Sleeper Sofa vs. Futon – What’s the Difference?

There has been much debate about the pros and cons of sleeper sofas and futons, one over the other – but how alike are they, really? Do they serve the same purpose? Does one do so better than the other? For those looking to solve the need for both a couch and a bed in one go, consider the following differences and determine for yourself which furniture set wins the day in Sleeper Sofa vs. Futon.


Sleeper Sofa vs. Futon


What Is a Sleeper Sofa?

First things first: it would be most beneficial to begin by making some marked definitions for each furniture piece. A sleeper sofa looks and behaves exactly like a couch in every way – it is a couch after all. The difference here is that beneath the cushions lies a folded-up metal frame that houses a mattress for a bed.


Pros to Sleeper Sofas

Because sleeper sofas are 100% sofas, they seat very comfortable and can be gotten in a variety of styles and patterns to match your home’s décor and aesthetics. There are several benefits to going with a sleeper sofa:

Extremely comfortable for sitting
Options available for color, shape, and size
Much more durable and long-lasting
No assembly is required
No perceivable difference in appearance to regular couches
Hides bed away, completely out-of-sight
Bed is available as needed
Bed is more comfortable than a typical futon especially with the memory foam mattress options


Cons to Sleeper Sofas

There are, however, some distinct disadvantages and drawbacks to these sleepers. Most notably, converting from the sofa to the bed (although now there are even powered options to circumvent this) and the overall weight of the piece of furniture in general. Additionally, sleeper sofas are:

More expensive (compared with regular couches or futons)
Harder to move around alone (weighing 175 lbs. or more)

Sleeper Sofa vs. Futon Leather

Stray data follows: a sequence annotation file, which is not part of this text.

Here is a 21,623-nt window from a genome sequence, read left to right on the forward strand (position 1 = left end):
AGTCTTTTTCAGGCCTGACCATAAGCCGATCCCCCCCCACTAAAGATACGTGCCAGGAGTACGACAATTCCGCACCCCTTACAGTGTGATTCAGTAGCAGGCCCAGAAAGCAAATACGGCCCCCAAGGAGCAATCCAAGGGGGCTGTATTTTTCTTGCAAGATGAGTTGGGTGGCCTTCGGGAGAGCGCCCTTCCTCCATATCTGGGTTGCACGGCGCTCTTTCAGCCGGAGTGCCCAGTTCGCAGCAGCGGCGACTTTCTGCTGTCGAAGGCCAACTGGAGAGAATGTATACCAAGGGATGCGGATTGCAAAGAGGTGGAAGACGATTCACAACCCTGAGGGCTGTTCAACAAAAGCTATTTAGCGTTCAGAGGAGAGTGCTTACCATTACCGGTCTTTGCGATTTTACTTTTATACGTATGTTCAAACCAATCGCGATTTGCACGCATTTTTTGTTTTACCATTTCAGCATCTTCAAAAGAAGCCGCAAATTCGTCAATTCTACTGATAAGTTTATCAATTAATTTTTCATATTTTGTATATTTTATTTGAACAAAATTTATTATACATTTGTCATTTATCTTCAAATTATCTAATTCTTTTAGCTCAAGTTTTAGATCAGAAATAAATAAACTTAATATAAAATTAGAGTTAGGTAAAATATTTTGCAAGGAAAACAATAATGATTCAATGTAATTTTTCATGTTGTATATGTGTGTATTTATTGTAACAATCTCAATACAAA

What Is the Ideal Use Case for a Sleeper Sofa?

Sleeper sofas benefit from being a couch, in every sense of the word, while providing an additional sleeping space as needed. Because of this, it is ideally suited for larger houses or guest rooms that can benefit from having an optional bed on an “as needed” or “just in case” basis. Parents and grandparents with visiting children or grandchildren can enjoy the use and décor of a couch, while resting assured their loved ones have a place to sleep when needed.


Sleeper Sofa vs. Futon Wood

What Is a Futon?

While a futon serves the same functions as a sleeper sofa, providing both a couch-like seating space and a bed, it has a widely different design. Where a sleeper sofa is composed of a bed mattress folded into the frame of a couch that has its own cushions, a futon uses the same cushioning for both functions – meaning you sit and sleep on the same mattress/cushion. This greatly simplifies the construction and lightens up the load quite a bit. Futons feature a simple folding contraption to lay the cushion down flat onto the frame for sleeping and locked back upright for lounging.


Pros to Futons

Due to its unique construction, futons have several particular benefits:

Lightweight, much easier to move
Much more comfortable for sleeping
Saves space
Multiple uses
Can be easily cleaned

Additionally, futons offer a high range of customizability, as the frame, cushion, and cover can all be chosen separately to match décor and needs. Choose between wood frames, metal frames, or upholstered frames, and then choose a mattress with the right comfort level, ranging from very soft up to very firm.


Cons to Futons

Despite their affordability and practicality, there are some drawbacks to take into consideration with futons:

Requires assembly
Not generally as durable or comfortable as a couch
Mattresses are rather thin, and prone to wear over time
Seating not nearly as comfortable as a couch.
Looks “cheaper,” and can be associated with tighter budgets
Typically has a shorter lifespan


What Is the Ideal Use Case for a Futon?

The affordability, interchangeability, and space saving aspects of a futon typically make it the ideal choice for dorm rooms, small apartments, and budget-minded shoppers. However, an increase in customized options has lent futons an additional place in many condos and other homes. If you are looking for a long-term solution to bedding, or will be frequently using the furniture to fit both needs, a sofa bed will likely suit you better all-around over a futon though.

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